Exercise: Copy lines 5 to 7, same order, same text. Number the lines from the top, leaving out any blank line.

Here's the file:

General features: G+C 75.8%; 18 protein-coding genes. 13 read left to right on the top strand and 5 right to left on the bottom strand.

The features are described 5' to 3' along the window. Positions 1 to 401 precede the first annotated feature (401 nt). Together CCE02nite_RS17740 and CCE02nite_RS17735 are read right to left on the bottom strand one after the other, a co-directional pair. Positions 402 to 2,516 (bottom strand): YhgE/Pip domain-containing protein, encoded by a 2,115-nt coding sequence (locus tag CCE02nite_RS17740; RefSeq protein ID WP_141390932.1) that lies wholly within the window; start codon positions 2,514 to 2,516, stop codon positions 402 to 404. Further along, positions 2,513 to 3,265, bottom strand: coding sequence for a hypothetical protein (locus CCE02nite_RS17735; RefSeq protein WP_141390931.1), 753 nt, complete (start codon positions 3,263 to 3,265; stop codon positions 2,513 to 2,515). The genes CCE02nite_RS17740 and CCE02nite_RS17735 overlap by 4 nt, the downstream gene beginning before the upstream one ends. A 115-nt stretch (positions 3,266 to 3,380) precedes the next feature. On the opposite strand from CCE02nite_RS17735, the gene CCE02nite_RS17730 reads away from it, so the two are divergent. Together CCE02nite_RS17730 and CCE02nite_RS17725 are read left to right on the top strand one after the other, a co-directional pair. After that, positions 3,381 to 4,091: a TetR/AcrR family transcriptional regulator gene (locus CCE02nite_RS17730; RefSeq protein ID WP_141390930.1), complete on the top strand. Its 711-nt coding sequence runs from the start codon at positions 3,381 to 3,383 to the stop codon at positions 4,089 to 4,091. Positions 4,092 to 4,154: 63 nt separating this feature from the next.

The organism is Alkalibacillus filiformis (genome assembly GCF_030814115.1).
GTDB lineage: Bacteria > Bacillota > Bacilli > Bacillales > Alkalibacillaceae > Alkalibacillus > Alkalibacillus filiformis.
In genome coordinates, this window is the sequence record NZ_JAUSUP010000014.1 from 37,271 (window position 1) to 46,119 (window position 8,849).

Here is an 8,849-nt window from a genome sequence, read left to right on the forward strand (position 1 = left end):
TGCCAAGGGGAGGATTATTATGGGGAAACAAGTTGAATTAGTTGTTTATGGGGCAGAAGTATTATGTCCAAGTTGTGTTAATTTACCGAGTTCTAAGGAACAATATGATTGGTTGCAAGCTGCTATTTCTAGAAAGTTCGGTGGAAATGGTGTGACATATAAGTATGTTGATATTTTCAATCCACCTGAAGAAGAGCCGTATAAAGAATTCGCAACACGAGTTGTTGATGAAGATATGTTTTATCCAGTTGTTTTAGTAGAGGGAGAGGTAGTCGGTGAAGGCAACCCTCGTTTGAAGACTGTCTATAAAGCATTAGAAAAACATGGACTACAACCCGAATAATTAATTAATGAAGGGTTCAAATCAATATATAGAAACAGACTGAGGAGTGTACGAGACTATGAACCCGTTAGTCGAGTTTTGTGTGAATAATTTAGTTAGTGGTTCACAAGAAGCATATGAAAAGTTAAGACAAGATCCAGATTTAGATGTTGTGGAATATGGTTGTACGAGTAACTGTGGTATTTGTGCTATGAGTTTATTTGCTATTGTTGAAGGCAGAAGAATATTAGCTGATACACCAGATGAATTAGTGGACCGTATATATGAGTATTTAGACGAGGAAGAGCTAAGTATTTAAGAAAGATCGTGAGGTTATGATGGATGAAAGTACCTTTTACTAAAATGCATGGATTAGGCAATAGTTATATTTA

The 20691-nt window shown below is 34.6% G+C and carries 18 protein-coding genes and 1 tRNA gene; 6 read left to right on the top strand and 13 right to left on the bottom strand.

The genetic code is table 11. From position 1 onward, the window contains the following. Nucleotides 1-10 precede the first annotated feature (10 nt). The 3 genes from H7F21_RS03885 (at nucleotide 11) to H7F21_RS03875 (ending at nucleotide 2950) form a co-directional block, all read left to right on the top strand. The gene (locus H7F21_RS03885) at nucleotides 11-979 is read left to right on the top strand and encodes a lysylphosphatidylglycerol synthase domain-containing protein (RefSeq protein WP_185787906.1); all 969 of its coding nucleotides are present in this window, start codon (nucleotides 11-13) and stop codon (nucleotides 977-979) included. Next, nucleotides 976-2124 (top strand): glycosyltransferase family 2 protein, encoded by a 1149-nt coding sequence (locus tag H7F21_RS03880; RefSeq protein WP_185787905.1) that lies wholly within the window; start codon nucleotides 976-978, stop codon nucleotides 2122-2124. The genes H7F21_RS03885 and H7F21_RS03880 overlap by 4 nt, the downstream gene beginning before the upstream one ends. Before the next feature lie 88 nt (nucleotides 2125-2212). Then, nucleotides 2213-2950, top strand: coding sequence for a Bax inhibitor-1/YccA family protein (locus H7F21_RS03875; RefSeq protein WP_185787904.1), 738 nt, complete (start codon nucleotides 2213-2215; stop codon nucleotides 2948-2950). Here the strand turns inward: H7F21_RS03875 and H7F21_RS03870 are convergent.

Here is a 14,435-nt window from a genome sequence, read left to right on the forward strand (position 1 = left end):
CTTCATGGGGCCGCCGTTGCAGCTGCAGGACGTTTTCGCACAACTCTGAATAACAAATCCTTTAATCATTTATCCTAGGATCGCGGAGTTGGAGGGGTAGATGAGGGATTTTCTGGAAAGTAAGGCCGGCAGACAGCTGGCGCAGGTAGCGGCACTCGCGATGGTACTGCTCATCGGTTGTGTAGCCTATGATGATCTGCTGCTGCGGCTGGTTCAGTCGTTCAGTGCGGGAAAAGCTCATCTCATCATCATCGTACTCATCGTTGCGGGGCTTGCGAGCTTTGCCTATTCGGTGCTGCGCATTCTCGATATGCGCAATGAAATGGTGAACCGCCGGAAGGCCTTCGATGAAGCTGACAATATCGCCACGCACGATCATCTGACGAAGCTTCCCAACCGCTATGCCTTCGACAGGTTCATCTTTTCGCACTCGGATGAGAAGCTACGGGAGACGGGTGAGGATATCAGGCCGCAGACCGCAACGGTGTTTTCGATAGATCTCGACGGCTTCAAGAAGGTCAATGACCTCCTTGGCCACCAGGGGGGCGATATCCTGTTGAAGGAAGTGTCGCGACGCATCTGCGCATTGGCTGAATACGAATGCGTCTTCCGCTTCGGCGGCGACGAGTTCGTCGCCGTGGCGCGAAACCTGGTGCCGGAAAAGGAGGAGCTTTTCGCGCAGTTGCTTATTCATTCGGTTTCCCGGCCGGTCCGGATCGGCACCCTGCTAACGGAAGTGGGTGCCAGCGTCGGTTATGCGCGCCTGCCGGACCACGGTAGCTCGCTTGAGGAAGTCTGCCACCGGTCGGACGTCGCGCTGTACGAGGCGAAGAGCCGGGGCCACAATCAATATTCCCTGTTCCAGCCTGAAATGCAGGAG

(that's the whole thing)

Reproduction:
In genome coordinates, this window is the sequence record NZ_JAUSUP010000014.1 from 37,271 (window position 1) to 46,119 (window position 8,849).

Here is an 8,849-nt window from a genome sequence, read left to right on the forward strand (position 1 = left end):
TGCCAAGGGGAGGATTATTATGGGGAAACAAGTTGAATTAGTTGTTTATGGGGCAGAAGTATTATGTCCAAGTTGTGTTAATTTACCGAGTTCTAAGGAACAATATGATTGGTTGCAAGCTGCTATTTCTAGAAAGTTCGGTGGAAATGGTGTGACATATAAGTATGTTGATATTTTCAATCCACCTGAAGAAGAGCCGTATAAAGAATTCGCAACACGAGTTGTTGATGAAGATATGTTTTATCCAGTTGTTTTAGTAGAGGGAGAGGTAGTCGGTGAAGGCAACCCTCGTTTGAAGACTGTCTATAAAGCATTAGAAAAACATGGACTACAACCCGAATAATTAATTAATGAAGGGTTCAAATCAATATATAGAAACAGACTGAGGAGTGTACGAGACTATGAACCCGTTAGTCGAGTTTTGTGTGAATAATTTAGTTAGTGGTTCACAAGAAGCATATGAAAAGTTAAGACAAGATCCAGATTTAGATGTTGTGGAATATGGTTGTACGAGTAACTGTGGTATTTGTGCTATGAGTTTATTTGCTATTGTTGAAGGCAGAAGAATATTAGCTGATACACCAGATGAATTAGTGGACCGTATATATGAGTATTTAGACGAGGAAGAGCTAAGTATTTAAGAAAGATCGTGAGGTTATGATGGATGAAAGTACCTTTTACTAAAATGCATGGATTAGGCAATAGTTATATTTA